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My Take 12/13 - Penalties holding the Eagles back


One of our readers, a Georgia Southern fan, called me Sunday morning and left a message on my voicemail.

He wanted to know what day and time GSU’s football team will play North Dakota State in the Football Championship Subdivision semifinals in Fargo, N.D.

I called him back and told him the Eagles will play at 2:30 p.m. Saturday in the Fargodome. We talked for a minutes and I enjoyed our conversation. He made me laugh when he said, "I think Georgia Southern’s coaches should round up the players who were responsible for our 12 penalties and make them take a Greyhound bus to Fargo. They shouldn’t be allowed to fly with the rest of the team. That would send a message, don’t you think?"

GSU committed 12 penalties for 93 yards in a 35-23 victory over Maine in the FCS quarterfinals Saturday at Paulson Stadium. It was the Eagles’ second-most penalties and second-most penalty yards this season, eclipsed only by GSU’s 13 penalties for 120 yards in a 52-20 victory over Western Carolina on Sept. 24.

GSU’s defense was penalized one time for being offside. Special teams was penalized twice for unsportsmanlike conduct and a personal foul. And the Eagles’ offense was flagged nine times for false start (five times), illegal shift (twice), illegal block and unsportsmanlike conduct.

It’s approximately 1,555 miles from Statesboro to Fargo, N.D., so it’s fortunate for the GSU players who committed the penalties that they won’t be riding a Greyhound and instead will be flying with their teammates.

But the caller’s suggestion illustrated to me just how important GSU’s quest for a national championship is to Eagle Nation. GSU has won six national championships, but the Eagles have not hoisted the trophy since 2000.

This season is precious to GSU fans. Everyone in Statesboro, it seems, is a stakeholder. And at least one caller was agitated by penalties that, although they did not cost GSU a victory, must be corrected. When the stakes are this high, there is no margin for error.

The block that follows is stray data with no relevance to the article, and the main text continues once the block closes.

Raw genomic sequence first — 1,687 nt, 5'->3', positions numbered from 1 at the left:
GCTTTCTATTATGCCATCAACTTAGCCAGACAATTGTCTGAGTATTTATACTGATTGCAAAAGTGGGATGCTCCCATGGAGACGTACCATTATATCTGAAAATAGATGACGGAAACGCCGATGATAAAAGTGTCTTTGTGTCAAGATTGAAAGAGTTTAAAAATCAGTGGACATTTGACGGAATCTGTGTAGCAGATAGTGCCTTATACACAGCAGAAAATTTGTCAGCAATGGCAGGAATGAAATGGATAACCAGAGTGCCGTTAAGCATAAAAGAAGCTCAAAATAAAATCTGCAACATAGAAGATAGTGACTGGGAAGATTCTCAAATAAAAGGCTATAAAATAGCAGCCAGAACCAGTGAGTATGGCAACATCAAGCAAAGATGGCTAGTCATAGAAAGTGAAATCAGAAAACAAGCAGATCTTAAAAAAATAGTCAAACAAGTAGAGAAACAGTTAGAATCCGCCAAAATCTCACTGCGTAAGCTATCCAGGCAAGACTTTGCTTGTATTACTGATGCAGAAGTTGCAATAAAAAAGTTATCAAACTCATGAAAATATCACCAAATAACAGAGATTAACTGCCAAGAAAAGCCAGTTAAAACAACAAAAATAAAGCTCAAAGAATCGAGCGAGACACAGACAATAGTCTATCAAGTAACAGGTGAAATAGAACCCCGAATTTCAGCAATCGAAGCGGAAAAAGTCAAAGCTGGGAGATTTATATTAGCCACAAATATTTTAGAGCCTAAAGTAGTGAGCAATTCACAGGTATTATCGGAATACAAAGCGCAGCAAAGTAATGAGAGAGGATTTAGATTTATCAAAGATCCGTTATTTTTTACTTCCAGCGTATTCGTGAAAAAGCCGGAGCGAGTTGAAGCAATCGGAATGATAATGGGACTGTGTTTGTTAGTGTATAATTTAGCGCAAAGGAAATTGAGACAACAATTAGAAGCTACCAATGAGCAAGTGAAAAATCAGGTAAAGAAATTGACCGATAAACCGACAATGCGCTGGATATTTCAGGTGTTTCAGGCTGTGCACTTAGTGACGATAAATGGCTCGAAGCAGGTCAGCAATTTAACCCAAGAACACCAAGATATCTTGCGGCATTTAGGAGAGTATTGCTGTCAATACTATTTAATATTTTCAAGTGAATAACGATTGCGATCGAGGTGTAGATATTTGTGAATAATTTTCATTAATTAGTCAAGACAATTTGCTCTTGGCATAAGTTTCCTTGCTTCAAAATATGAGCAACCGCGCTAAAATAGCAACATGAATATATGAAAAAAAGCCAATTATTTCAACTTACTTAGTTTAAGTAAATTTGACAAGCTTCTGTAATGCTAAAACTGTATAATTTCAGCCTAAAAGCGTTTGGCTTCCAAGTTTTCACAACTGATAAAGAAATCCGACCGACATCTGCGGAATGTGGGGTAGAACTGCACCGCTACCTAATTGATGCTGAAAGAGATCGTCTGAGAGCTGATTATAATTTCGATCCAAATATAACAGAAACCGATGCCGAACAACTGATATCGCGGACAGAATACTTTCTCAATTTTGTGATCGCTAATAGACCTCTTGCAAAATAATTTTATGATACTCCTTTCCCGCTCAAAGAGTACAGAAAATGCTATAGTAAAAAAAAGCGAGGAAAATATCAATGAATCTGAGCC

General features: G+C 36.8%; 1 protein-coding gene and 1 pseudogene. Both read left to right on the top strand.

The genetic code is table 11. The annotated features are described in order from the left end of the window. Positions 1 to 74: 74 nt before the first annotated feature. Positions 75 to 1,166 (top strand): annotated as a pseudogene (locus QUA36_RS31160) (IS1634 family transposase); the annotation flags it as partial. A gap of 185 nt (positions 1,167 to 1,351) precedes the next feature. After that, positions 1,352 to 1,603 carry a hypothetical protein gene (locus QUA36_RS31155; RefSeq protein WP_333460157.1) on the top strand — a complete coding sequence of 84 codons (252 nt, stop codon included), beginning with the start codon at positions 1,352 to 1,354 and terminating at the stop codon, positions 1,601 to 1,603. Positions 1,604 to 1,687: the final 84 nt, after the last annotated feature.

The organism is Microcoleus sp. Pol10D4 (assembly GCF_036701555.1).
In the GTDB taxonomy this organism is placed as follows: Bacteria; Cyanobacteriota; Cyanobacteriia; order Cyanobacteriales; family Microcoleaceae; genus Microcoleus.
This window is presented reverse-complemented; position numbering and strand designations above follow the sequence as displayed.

"We had, I think, six procedure penalties and that’s really troubling," GSU head coach Jeff Monken said Saturday after the Eagles’ victory. "It’s one of the things we talk about as a group. These guys could probably rattle them all off to you. It’s one on a list of silly penalties. We try to eliminate those. They stop drives and they keep points off the board. That’s not been a problem for us, but it was today. That is something we can correct, and that’s the good news."

The bad news is that GSU’s 12 penalties came on the heels of the Eagles’ seven penalties for 64 yards against Old Dominion in GSU’s 55-48 victory in the second round of the playoffs.

The good news is that Monken is correct. The Eagles’ mistakes can be corrected. GSU did not commit any penalties in its 31-10 victory over Wofford to win the Southern Conference championship.

Perhaps not all of GSU’s penalties are the Eagles’ fault. Take into consideration that the officials for the Old Dominion game were from the Missouri Valley Conference, and the officials for the Maine game were from the Ohio Valley Conference. Neither of those crews was familiar with GSU’s style of play going into those games.

As troubling as GSU’s penalties were, the Eagles did a better job of keeping the football against Maine than they did against Old Dominion. The Eagles fumbled six times, losing the ball twice, against Old Dominion. GSU fumbled one time and lost the ball against Maine.

"We did a better job of taking care of the ball," Monken said. "The ones that really are troubling are the ones where you just flat get it knocked out of your hands. … When we’re exchanging the ball from one guy to the next so many times, sometimes it gets dropped. We’re never satisfied unless it never hits the ground. Our guys know that.

"But our guys did a really good job of taking care of the football. We had a couple last week that got knocked out and this week we didn’t have that issue."

I have no doubt that Monken and his assistants will stress eliminating penalties and protecting the football during practices this week. It will be interesting to see how GSU responds against North Dakota State.

A bus ride from Fargo back to Statesboro is an awfully long trip.


Noell Barnidge can be reached at (912) 489-9408.